The Katy and Fulshear areas have experienced exponential population increases and development in the last five years. As residential communities are built to accommodate growth, local governments, regional organizations and environmental agencies must work together to create symbiosis between environmental conservation and development, officials said.

The combined population of the six ZIP codes making up Community Impact’s Katy market—77493, 77494, 77441, 77449, 77094 and 77450—rose 25.19% from 2015-20, reaching 388,036 residents in 2020, per U.S. Census Bureau data.

Moreover, data from demographic firm Population and Survey Analysts estimates 104,595 new housing units will be built in Katy ISD and Lamar CISD between 2021-31.

Coastal Prairie Conservancy President Mary Anne Piacentini said she believes many developers know preserving the environment is essential, but she urges them to also consider flood mitigation.

“By law, [developments] have to have [flood] detention,” she said. “Our question is, is it enough detention?”

The nonprofit, which aims to protect and restore the native coastal prairie, is working with local governments and regional entities such as the Houston-Galveston Area Council to align conservation efforts, Piacentini said.

The cities of Katy and Fulshear have also both passed parks plans to promote nature-focused spaces for recreation and flood relief.

Mindful amenities

Communities in Katy and Fulshear are more often utilizing natural features and systems as cost-effective alternatives to traditional infrastructure, said Rob Bamford, general manager for master-planned communities Cross Creek Ranch and Cross Creek West by Johnson Development Corp.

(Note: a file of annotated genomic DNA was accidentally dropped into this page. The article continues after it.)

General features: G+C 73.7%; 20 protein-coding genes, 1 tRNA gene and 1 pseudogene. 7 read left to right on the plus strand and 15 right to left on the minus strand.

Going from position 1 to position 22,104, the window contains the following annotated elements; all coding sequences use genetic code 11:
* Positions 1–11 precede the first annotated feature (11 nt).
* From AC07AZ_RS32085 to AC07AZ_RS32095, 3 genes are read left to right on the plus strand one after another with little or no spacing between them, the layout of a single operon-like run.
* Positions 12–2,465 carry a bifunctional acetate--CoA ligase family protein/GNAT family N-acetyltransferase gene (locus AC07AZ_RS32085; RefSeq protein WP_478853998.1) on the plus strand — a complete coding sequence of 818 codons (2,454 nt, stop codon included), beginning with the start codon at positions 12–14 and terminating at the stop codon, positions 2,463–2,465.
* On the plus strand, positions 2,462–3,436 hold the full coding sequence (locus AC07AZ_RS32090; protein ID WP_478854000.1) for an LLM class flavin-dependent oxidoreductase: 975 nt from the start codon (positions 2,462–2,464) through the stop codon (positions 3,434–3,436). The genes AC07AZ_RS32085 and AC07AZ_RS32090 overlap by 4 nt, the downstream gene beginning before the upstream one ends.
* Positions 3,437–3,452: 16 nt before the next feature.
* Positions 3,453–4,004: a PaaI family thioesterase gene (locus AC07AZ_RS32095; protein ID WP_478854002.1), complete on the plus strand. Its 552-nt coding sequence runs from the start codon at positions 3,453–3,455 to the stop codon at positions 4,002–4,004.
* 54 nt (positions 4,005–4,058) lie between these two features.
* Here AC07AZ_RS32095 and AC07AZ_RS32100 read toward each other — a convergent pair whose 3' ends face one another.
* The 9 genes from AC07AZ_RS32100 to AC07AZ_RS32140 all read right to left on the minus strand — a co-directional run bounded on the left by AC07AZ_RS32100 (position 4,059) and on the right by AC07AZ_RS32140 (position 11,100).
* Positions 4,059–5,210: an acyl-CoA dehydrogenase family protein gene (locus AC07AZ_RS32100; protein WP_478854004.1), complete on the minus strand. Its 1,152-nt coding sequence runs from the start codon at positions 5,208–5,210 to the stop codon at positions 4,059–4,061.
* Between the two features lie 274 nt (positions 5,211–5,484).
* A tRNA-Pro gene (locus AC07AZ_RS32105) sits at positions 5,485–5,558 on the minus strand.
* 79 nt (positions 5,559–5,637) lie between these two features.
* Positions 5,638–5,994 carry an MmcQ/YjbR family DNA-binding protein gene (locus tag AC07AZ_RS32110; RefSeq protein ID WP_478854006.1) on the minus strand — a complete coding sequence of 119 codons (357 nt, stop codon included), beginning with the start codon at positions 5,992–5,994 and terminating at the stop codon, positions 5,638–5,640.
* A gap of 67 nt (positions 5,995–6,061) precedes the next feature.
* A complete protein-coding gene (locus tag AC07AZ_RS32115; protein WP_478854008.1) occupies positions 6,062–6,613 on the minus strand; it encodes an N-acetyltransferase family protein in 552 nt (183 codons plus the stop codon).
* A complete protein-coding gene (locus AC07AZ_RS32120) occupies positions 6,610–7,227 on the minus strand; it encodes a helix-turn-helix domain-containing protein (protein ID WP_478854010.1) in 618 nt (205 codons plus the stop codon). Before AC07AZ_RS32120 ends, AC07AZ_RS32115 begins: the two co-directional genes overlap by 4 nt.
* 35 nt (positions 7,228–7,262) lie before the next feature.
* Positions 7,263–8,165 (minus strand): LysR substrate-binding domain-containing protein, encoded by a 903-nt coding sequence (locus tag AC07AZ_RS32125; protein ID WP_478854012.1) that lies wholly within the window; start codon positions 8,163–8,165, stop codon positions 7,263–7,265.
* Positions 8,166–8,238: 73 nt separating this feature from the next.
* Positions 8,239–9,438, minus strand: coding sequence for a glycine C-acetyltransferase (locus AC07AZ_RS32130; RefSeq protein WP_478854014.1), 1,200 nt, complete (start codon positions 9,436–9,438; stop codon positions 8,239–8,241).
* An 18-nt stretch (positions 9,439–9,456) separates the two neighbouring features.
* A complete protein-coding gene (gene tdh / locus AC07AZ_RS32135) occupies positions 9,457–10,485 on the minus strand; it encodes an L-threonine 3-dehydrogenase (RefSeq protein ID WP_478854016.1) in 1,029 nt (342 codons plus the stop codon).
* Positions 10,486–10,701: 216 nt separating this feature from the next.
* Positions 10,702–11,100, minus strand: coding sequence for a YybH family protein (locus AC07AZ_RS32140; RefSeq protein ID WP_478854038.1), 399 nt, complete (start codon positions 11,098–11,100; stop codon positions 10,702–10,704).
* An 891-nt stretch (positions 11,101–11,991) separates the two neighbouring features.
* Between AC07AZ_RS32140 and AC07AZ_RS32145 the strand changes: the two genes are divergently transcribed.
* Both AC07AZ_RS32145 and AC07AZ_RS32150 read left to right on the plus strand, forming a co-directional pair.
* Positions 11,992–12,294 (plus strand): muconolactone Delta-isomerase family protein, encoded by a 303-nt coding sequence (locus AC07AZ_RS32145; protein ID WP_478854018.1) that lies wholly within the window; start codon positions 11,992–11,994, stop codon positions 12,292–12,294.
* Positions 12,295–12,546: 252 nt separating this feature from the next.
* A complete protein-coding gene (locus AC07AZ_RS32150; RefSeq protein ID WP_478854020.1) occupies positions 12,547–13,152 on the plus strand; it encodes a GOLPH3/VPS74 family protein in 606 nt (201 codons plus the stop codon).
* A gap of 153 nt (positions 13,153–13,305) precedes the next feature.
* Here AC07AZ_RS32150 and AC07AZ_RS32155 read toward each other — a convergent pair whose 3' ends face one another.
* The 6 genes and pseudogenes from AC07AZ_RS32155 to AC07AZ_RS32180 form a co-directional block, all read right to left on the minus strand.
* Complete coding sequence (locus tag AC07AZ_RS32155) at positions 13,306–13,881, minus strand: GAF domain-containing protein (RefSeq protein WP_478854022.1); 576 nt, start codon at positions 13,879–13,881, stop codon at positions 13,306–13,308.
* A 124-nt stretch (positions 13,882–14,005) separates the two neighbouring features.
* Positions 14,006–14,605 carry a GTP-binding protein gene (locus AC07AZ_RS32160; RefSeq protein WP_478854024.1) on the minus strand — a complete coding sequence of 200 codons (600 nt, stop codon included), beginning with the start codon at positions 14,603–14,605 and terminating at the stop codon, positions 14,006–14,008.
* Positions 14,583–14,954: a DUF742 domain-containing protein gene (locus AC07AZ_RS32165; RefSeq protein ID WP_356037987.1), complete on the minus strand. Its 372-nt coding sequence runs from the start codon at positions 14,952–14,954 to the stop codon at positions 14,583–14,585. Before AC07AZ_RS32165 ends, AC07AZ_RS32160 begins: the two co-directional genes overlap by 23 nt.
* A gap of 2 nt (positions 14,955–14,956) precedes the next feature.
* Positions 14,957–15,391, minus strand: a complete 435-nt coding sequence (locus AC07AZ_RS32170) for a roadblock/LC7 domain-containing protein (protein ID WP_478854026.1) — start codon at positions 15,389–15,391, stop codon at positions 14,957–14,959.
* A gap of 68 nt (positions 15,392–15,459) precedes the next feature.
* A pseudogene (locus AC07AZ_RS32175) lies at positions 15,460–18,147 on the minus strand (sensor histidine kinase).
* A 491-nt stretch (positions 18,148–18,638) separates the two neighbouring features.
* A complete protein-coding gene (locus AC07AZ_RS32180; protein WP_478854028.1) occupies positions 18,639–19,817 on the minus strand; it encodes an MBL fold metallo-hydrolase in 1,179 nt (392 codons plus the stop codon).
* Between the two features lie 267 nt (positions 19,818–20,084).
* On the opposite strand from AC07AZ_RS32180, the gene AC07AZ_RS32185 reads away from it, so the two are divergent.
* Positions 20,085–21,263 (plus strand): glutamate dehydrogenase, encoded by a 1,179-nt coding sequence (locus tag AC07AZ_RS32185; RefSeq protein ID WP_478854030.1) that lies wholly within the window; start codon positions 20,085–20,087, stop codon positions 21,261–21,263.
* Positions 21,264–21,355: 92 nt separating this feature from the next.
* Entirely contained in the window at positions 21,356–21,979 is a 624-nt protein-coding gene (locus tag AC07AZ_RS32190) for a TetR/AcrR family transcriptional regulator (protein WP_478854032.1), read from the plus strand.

“At a minimum, 20% of our land ends up with open space, parks, trails and detention lakes,” Bamford said.

An article from the National Recreation and Parks Association’s January 2021 publication, Parks and Recreation, said Houston began to dedicate more resources to preserving natural spaces after multiple flooding events and with the increased use of parks amid COVID-19.

For example, Cross Creek Ranch’s Flewellen Creek restoration project was completed in November 2020. Designed by ecological conservation company BioHabitats, it reconnected the 15,000-linear-foot stream to its flood plain after it had seen severe erosion from years of agricultural use and development.

It is now the centerpiece of the 3,200-acre community, Bamford said. A nature system is planned for Cross Creek West, which will add 3,110 homes between 2021-31, per PASA data.

“Water conservation is a real goal of ours, given that this commodity has become very expensive,” Bamford said.

Curt Beasley, field operations manager for the southwest division of homebuilder D.R. Horton, said the National Oceanic and Atmospheric Administration’s September 2018 Atlas 14 study of rainfall data has also influenced changes in detention requirements for these communities.

The study was conducted after Hurricane Harvey hit in August 2017, and rainfall values from the report are used to determine future flood risks and manage development in flood plains for the national flood insurance program.

“Developments that are happening now versus eight years ago have a greater chance of withstanding hurricane flooding,” Beasley said, referring to increased detention standards.

City plans

Coupled with nature-based amenities by residential developments are the cities’ efforts to restore and preserve the native ecosystem as their populations increase.

Fulshear Mayor Aaron Groff said stormwater conveyance and preserving the native trees and vegetation are pivotal environmental concerns while the city continues to grow.